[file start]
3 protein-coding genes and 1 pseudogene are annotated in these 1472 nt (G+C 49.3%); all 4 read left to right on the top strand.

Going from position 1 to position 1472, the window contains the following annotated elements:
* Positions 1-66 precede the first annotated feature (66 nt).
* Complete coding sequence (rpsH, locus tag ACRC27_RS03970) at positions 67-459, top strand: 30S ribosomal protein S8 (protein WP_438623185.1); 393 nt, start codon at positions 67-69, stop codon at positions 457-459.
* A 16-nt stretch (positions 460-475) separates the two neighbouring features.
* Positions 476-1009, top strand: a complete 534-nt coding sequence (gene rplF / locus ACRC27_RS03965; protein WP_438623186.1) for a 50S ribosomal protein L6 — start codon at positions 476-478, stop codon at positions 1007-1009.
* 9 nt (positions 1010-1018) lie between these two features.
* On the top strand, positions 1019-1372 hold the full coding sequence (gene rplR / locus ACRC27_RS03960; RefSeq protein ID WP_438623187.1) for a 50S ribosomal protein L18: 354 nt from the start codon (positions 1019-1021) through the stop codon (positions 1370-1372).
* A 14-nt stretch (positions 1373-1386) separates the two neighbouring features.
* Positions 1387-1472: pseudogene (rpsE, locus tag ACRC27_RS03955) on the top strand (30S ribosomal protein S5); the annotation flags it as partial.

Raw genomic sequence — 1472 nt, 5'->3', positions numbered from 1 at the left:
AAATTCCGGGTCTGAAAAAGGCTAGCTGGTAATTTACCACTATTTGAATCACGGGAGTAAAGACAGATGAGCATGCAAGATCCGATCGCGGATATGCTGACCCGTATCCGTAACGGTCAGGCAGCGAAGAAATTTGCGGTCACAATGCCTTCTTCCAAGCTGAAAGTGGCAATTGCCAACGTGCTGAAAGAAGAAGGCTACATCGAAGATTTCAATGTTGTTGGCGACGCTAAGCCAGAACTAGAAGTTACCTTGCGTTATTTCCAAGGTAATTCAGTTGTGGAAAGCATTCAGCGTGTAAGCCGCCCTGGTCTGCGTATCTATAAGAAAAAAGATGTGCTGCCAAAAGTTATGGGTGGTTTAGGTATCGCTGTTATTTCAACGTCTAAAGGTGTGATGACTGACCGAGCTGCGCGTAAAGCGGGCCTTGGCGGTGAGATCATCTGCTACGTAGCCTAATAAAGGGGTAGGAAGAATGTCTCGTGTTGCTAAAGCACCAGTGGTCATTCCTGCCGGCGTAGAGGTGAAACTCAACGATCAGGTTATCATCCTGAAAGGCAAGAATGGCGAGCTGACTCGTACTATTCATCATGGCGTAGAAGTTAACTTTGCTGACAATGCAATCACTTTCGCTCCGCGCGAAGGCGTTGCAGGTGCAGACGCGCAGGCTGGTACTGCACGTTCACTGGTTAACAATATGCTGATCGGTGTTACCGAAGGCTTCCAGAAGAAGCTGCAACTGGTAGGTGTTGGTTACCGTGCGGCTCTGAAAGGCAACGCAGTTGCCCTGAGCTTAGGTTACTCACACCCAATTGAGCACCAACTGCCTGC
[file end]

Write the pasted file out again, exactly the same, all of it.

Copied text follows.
3 protein-coding genes and 1 pseudogene are annotated in these 1472 nt (G+C 49.3%); all 4 read left to right on the top strand.

Going from position 1 to position 1472, the window contains the following annotated elements:
* Positions 1-66 precede the first annotated feature (66 nt).
* Complete coding sequence (rpsH, locus tag ACRC27_RS03970) at positions 67-459, top strand: 30S ribosomal protein S8 (protein WP_438623185.1); 393 nt, start codon at positions 67-69, stop codon at positions 457-459.
* A 16-nt stretch (positions 460-475) separates the two neighbouring features.
* Positions 476-1009, top strand: a complete 534-nt coding sequence (gene rplF / locus ACRC27_RS03965; protein WP_438623186.1) for a 50S ribosomal protein L6 — start codon at positions 476-478, stop codon at positions 1007-1009.
* 9 nt (positions 1010-1018) lie between these two features.
* On the top strand, positions 1019-1372 hold the full coding sequence (gene rplR / locus ACRC27_RS03960; RefSeq protein ID WP_438623187.1) for a 50S ribosomal protein L18: 354 nt from the start codon (positions 1019-1021) through the stop codon (positions 1370-1372).
* A 14-nt stretch (positions 1373-1386) separates the two neighbouring features.
* Positions 1387-1472: pseudogene (rpsE, locus tag ACRC27_RS03955) on the top strand (30S ribosomal protein S5); the annotation flags it as partial.

Raw genomic sequence — 1472 nt, 5'->3', positions numbered from 1 at the left:
AAATTCCGGGTCTGAAAAAGGCTAGCTGGTAATTTACCACTATTTGAATCACGGGAGTAAAGACAGATGAGCATGCAAGATCCGATCGCGGATATGCTGACCCGTATCCGTAACGGTCAGGCAGCGAAGAAATTTGCGGTCACAATGCCTTCTTCCAAGCTGAAAGTGGCAATTGCCAACGTGCTGAAAGAAGAAGGCTACATCGAAGATTTCAATGTTGTTGGCGACGCTAAGCCAGAACTAGAAGTTACCTTGCGTTATTTCCAAGGTAATTCAGTTGTGGAAAGCATTCAGCGTGTAAGCCGCCCTGGTCTGCGTATCTATAAGAAAAAAGATGTGCTGCCAAAAGTTATGGGTGGTTTAGGTATCGCTGTTATTTCAACGTCTAAAGGTGTGATGACTGACCGAGCTGCGCGTAAAGCGGGCCTTGGCGGTGAGATCATCTGCTACGTAGCCTAATAAAGGGGTAGGAAGAATGTCTCGTGTTGCTAAAGCACCAGTGGTCATTCCTGCCGGCGTAGAGGTGAAACTCAACGATCAGGTTATCATCCTGAAAGGCAAGAATGGCGAGCTGACTCGTACTATTCATCATGGCGTAGAAGTTAACTTTGCTGACAATGCAATCACTTTCGCTCCGCGCGAAGGCGTTGCAGGTGCAGACGCGCAGGCTGGTACTGCACGTTCACTGGTTAACAATATGCTGATCGGTGTTACCGAAGGCTTCCAGAAGAAGCTGCAACTGGTAGGTGTTGGTTACCGTGCGGCTCTGAAAGGCAACGCAGTTGCCCTGAGCTTAGGTTACTCACACCCAATTGAGCACCAACTGCCTGC